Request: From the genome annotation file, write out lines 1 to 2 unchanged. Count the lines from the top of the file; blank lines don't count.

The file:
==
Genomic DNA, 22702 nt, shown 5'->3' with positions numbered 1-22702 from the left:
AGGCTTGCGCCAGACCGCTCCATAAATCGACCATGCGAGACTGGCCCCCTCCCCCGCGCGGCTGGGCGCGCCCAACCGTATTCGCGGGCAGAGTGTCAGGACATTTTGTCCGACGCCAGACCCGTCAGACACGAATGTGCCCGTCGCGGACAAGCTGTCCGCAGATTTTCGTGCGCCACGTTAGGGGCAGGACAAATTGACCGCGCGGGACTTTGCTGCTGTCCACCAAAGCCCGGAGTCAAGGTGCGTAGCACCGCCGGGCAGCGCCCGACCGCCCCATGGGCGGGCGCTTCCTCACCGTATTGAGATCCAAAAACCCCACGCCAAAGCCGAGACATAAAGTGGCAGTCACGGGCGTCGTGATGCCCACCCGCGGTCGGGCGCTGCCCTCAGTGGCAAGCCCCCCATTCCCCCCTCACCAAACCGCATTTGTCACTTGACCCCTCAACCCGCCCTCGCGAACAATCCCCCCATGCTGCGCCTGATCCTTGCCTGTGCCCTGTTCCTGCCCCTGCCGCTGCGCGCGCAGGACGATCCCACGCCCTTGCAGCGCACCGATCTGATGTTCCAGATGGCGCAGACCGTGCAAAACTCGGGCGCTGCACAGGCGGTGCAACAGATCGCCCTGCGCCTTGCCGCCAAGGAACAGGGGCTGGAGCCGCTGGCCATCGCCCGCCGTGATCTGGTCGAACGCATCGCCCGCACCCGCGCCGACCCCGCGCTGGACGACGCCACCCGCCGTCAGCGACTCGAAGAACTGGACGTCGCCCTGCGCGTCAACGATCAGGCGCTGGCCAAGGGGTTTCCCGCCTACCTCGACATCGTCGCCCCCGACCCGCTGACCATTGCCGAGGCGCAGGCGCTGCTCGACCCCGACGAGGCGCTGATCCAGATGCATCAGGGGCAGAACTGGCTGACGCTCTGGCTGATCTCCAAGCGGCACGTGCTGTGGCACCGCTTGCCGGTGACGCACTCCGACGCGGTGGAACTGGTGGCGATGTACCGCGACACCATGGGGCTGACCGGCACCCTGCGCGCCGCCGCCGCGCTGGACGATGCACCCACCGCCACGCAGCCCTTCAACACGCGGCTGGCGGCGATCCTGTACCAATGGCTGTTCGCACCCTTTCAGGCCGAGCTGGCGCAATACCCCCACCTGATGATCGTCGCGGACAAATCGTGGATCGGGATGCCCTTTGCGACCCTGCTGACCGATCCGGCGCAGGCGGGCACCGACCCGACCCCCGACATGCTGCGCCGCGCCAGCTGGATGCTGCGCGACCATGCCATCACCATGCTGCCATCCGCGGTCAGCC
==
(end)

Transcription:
Genomic DNA, 22702 nt, shown 5'->3' with positions numbered 1-22702 from the left:
AGGCTTGCGCCAGACCGCTCCATAAATCGACCATGCGAGACTGGCCCCCTCCCCCGCGCGGCTGGGCGCGCCCAACCGTATTCGCGGGCAGAGTGTCAGGACATTTTGTCCGACGCCAGACCCGTCAGACACGAATGTGCCCGTCGCGGACAAGCTGTCCGCAGATTTTCGTGCGCCACGTTAGGGGCAGGACAAATTGACCGCGCGGGACTTTGCTGCTGTCCACCAAAGCCCGGAGTCAAGGTGCGTAGCACCGCCGGGCAGCGCCCGACCGCCCCATGGGCGGGCGCTTCCTCACCGTATTGAGATCCAAAAACCCCACGCCAAAGCCGAGACATAAAGTGGCAGTCACGGGCGTCGTGATGCCCACCCGCGGTCGGGCGCTGCCCTCAGTGGCAAGCCCCCCATTCCCCCCTCACCAAACCGCATTTGTCACTTGACCCCTCAACCCGCCCTCGCGAACAATCCCCCCATGCTGCGCCTGATCCTTGCCTGTGCCCTGTTCCTGCCCCTGCCGCTGCGCGCGCAGGACGATCCCACGCCCTTGCAGCGCACCGATCTGATGTTCCAGATGGCGCAGACCGTGCAAAACTCGGGCGCTGCACAGGCGGTGCAACAGATCGCCCTGCGCCTTGCCGCCAAGGAACAGGGGCTGGAGCCGCTGGCCATCGCCCGCCGTGATCTGGTCGAACGCATCGCCCGCACCCGCGCCGACCCCGCGCTGGACGACGCCACCCGCCGTCAGCGACTCGAAGAACTGGACGTCGCCCTGCGCGTCAACGATCAGGCGCTGGCCAAGGGGTTTCCCGCCTACCTCGACATCGTCGCCCCCGACCCGCTGACCATTGCCGAGGCGCAGGCGCTGCTCGACCCCGACGAGGCGCTGATCCAGATGCATCAGGGGCAGAACTGGCTGACGCTCTGGCTGATCTCCAAGCGGCACGTGCTGTGGCACCGCTTGCCGGTGACGCACTCCGACGCGGTGGAACTGGTGGCGATGTACCGCGACACCATGGGGCTGACCGGCACCCTGCGCGCCGCCGCCGCGCTGGACGATGCACCCACCGCCACGCAGCCCTTCAACACGCGGCTGGCGGCGATCCTGTACCAATGGCTGTTCGCACCCTTTCAGGCCGAGCTGGCGCAATACCCCCACCTGATGATCGTCGCGGACAAATCGTGGATCGGGATGCCCTTTGCGACCCTGCTGACCGATCCGGCGCAGGCGGGCACCGACCCGACCCCCGACATGCTGCGCCGCGCCAGCTGGATGCTGCGCGACCATGCCATCACCATGCTGCCATCCGCGGTCAGCC